Many people talk about living a simpler life. This often pairs up with hip new terms like “social detoxification” or “social media purge,” where they remove some of the less convenient things from their lives and reduce their overall digital footprint.

Some people go even further and reduce their whole state of living, going from city life with the nearby convenience to suburban, or even rural, farmstead living where they grow and raise their food and live quiet, simple lives.

The undisputed king of all simplifications was Richard Proenneke, the very idea of a thriving survivalist.

Richard Proenneke was a country boy from Iowa who eventually settled into Alaska to live the most rugged, true survivalist lifestyle he possibly could.

Removed from civilization, reliant only on himself, he lived 30 years off of the bounty of nature, proving that man could return to nature in his way.

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10 /10 Early Life

Richard was born to William Christian Proenneke and Laura in 1916. He was the fourth of seven children, the perfect middle between his three brothers and three sisters.

There was some minor confusion over his actual date of birth, often mis-listed as 1917, but social security records made it clear later.

He was born in Primrose, Iowa, and went to public school until high school when he left because he didn’t like it anymore and instead turned to work as a farmhand for the surrounding county.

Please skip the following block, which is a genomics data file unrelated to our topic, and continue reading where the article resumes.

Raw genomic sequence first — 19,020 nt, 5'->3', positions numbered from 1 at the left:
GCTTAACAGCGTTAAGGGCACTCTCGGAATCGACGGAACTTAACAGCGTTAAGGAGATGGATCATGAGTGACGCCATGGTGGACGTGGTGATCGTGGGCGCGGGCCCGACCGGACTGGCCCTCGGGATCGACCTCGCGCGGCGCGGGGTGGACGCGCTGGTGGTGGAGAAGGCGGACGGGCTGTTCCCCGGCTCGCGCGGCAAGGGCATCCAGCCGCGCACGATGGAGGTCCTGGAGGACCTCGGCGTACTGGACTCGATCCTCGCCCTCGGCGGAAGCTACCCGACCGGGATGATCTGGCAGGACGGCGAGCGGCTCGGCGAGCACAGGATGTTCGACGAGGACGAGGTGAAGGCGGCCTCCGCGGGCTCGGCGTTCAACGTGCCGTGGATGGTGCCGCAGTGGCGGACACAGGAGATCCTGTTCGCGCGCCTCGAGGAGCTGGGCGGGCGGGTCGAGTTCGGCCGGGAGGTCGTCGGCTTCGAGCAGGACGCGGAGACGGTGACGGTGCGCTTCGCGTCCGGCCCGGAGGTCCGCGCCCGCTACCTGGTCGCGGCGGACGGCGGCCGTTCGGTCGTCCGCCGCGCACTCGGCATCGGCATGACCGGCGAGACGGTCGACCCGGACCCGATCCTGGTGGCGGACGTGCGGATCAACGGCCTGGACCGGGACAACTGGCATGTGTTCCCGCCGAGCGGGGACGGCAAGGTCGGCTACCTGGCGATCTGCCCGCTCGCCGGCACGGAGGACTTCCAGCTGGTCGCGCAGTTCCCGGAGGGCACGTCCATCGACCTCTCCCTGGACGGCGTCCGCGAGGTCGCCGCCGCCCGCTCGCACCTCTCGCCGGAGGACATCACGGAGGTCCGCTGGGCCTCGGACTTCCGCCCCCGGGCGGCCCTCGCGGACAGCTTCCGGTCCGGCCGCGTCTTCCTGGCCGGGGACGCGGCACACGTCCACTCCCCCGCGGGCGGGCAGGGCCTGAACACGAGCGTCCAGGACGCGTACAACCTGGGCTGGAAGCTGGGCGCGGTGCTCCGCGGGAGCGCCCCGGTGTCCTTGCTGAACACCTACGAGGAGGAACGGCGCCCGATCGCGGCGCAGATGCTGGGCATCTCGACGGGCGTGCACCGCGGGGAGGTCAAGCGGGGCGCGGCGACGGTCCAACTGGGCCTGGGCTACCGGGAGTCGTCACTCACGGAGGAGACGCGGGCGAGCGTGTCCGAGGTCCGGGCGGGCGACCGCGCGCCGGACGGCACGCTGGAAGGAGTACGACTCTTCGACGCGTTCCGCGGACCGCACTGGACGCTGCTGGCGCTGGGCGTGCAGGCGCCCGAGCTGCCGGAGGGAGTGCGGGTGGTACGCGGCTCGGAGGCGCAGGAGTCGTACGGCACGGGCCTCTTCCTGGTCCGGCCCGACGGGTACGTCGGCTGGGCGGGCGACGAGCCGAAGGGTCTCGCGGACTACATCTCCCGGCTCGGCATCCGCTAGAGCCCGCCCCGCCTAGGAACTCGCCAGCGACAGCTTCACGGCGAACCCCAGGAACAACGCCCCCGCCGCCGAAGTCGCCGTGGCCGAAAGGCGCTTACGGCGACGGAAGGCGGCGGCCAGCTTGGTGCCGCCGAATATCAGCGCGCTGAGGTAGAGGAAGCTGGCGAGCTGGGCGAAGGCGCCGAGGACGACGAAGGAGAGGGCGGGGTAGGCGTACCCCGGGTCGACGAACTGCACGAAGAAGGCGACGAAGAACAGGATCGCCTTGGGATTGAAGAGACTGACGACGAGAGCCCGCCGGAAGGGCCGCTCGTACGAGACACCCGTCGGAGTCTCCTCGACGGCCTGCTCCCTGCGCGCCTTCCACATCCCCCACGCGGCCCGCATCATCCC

9 /10 Country Boy

Richard and his whole family were modest people of humble backgrounds. His father served in World War 1 and went on to be an all-around handyman, doing painting and carpentry and good professional drilling.

Richard, likewise, followed up in doing mostly manual and mechanically skilled labor on farms and around the house for much of his youth. When he was a teenager, he saved up his money from working to buy a Harley Davidson motorcycle.

8 /10 Call To Arms

In 1941, after the attack on Pearl Harbor, Richard immediately sought enlistment with the US Navy, where he was employed as a carpenter.

We were stationed in Pearl Harbor directly for rebuilding efforts and then shipped back to San Francisco to await a new assignment.

Unfortunately, his tour was brief. While hiking nearby, he caught the rheumatic fever and was hospitalized until the end of the war. He was given a medical discharge in 1945.

7 /10 Nature Revelation

The health scare provoked a change in Richard as he rapidly shifted his priorities from following in his father’s apparent footsteps to focusing inward on his health and strength.

It was a harrowing battle with an illness which, in the 40s, put him closer to death than the same disease might bring about today. The fact that he caught it while hiking may have also inspired his turn to a naturalist lifestyle.

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6 /10 Nature In, Nature Out

First, however, following his discharge, he went back to work and became a diesel mechanic. He showed remarkable progress and intelligence on the job, which led him to become a highly skilled mechanic.